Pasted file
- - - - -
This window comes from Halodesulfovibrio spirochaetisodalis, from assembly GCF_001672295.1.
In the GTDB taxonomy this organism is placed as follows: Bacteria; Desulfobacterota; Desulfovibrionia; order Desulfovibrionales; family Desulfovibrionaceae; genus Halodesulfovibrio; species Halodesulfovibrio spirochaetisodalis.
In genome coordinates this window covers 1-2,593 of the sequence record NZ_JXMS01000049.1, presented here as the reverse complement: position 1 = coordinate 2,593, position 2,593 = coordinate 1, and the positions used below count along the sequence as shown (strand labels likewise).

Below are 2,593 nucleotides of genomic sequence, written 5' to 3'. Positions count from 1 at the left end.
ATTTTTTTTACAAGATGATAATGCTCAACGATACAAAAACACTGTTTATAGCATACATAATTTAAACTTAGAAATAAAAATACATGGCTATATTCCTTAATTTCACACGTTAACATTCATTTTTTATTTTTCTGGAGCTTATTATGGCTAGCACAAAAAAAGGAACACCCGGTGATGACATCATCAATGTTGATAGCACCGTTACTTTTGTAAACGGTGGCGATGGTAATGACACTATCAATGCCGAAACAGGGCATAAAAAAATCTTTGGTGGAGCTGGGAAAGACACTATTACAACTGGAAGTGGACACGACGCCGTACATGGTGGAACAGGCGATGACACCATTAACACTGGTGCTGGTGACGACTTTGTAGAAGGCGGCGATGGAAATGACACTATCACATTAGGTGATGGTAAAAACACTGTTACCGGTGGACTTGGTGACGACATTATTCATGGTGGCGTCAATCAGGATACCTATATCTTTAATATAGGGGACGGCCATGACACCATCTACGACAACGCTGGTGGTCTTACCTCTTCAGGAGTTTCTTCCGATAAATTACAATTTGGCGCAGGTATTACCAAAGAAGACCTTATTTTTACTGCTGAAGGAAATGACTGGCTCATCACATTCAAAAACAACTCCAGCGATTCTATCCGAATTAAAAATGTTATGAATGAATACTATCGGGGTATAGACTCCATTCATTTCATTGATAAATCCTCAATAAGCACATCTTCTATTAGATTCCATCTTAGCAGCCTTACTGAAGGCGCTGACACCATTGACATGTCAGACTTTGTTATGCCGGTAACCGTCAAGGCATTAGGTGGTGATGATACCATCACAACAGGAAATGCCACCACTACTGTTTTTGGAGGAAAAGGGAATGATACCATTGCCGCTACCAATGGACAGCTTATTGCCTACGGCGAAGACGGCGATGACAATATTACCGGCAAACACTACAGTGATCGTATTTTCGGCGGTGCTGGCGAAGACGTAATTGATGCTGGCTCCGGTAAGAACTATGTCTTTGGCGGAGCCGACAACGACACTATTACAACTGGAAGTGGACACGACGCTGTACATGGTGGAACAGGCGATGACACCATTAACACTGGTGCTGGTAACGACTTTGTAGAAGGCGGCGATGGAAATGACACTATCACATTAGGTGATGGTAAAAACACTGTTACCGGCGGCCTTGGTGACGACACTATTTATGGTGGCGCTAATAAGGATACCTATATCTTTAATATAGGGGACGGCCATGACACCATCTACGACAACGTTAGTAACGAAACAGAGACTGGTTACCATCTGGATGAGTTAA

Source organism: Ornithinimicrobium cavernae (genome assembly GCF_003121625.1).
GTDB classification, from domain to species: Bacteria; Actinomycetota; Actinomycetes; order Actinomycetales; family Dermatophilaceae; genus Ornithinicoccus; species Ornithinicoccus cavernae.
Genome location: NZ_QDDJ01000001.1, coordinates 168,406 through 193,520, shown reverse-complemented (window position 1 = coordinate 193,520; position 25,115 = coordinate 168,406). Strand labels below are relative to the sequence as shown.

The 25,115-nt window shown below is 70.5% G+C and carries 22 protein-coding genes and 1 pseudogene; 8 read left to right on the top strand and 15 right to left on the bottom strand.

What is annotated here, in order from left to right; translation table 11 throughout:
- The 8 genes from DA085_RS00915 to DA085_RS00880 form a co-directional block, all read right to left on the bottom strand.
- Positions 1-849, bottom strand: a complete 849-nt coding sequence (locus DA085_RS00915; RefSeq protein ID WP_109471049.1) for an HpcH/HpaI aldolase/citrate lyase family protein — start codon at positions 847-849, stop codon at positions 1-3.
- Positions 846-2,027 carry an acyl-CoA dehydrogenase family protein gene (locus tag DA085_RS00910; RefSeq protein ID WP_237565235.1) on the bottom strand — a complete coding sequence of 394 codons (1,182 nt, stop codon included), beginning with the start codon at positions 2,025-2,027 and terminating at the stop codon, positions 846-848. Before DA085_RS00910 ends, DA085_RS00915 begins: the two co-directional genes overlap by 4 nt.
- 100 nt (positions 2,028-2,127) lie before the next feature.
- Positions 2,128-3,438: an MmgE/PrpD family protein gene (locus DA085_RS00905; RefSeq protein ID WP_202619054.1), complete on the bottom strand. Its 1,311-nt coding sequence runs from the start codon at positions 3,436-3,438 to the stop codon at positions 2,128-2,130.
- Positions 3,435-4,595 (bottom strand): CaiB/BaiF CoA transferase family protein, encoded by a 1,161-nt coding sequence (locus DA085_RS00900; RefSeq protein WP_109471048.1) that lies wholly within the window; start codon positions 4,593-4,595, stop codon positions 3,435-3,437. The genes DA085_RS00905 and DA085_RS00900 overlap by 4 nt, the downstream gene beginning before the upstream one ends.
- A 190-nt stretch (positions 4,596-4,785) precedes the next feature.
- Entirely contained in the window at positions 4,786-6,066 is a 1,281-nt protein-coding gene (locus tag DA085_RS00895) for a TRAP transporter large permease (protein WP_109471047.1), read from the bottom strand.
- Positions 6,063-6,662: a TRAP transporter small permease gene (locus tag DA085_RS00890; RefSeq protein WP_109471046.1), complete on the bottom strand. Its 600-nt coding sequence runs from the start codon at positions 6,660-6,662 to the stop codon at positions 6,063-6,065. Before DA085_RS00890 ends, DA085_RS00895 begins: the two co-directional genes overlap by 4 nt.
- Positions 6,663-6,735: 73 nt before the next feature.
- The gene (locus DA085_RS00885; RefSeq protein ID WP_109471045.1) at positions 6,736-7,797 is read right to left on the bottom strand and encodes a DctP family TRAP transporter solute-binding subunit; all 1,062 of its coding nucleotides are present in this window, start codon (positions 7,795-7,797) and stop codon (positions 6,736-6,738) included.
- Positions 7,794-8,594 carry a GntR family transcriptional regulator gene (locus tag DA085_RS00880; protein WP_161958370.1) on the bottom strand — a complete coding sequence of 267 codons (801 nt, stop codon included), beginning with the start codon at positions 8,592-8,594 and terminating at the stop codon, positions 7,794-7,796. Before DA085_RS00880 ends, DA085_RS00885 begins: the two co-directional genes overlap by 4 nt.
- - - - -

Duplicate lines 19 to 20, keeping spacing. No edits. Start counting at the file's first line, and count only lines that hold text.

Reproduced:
- Positions 6,063-6,662: a TRAP transporter small permease gene (locus tag DA085_RS00890; RefSeq protein WP_109471046.1), complete on the bottom strand. Its 600-nt coding sequence runs from the start codon at positions 6,660-6,662 to the stop codon at positions 6,063-6,065. Before DA085_RS00890 ends, DA085_RS00895 begins: the two co-directional genes overlap by 4 nt.
- Positions 6,663-6,735: 73 nt before the next feature.